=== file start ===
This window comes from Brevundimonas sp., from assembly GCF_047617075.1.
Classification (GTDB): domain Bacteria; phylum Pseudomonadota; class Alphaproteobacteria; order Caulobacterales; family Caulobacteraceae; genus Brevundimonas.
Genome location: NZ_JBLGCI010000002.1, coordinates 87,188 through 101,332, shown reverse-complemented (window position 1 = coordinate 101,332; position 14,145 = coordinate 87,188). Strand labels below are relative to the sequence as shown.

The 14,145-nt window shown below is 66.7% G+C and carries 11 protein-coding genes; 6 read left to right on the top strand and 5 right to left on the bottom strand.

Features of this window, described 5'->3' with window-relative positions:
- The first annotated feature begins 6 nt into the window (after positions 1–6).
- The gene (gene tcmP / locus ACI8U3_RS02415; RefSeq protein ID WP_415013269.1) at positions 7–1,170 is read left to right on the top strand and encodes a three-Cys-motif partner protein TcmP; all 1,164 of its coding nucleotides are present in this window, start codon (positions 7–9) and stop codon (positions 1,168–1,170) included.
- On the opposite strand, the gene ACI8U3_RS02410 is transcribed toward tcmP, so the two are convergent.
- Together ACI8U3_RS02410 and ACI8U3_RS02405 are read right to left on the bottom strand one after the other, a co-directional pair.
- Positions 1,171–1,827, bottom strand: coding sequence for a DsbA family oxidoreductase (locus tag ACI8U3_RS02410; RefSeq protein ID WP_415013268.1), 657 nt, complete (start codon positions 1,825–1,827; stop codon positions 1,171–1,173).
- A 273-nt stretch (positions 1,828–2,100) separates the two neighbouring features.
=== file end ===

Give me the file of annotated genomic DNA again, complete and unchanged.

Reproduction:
This window comes from Brevundimonas sp., from assembly GCF_047617075.1.
Classification (GTDB): domain Bacteria; phylum Pseudomonadota; class Alphaproteobacteria; order Caulobacterales; family Caulobacteraceae; genus Brevundimonas.
Genome location: NZ_JBLGCI010000002.1, coordinates 87,188 through 101,332, shown reverse-complemented (window position 1 = coordinate 101,332; position 14,145 = coordinate 87,188). Strand labels below are relative to the sequence as shown.

The 14,145-nt window shown below is 66.7% G+C and carries 11 protein-coding genes; 6 read left to right on the top strand and 5 right to left on the bottom strand.

Features of this window, described 5'->3' with window-relative positions:
- The first annotated feature begins 6 nt into the window (after positions 1–6).
- The gene (gene tcmP / locus ACI8U3_RS02415; RefSeq protein ID WP_415013269.1) at positions 7–1,170 is read left to right on the top strand and encodes a three-Cys-motif partner protein TcmP; all 1,164 of its coding nucleotides are present in this window, start codon (positions 7–9) and stop codon (positions 1,168–1,170) included.
- On the opposite strand, the gene ACI8U3_RS02410 is transcribed toward tcmP, so the two are convergent.
- Together ACI8U3_RS02410 and ACI8U3_RS02405 are read right to left on the bottom strand one after the other, a co-directional pair.
- Positions 1,171–1,827, bottom strand: coding sequence for a DsbA family oxidoreductase (locus tag ACI8U3_RS02410; RefSeq protein ID WP_415013268.1), 657 nt, complete (start codon positions 1,825–1,827; stop codon positions 1,171–1,173).
- A 273-nt stretch (positions 1,828–2,100) separates the two neighbouring features.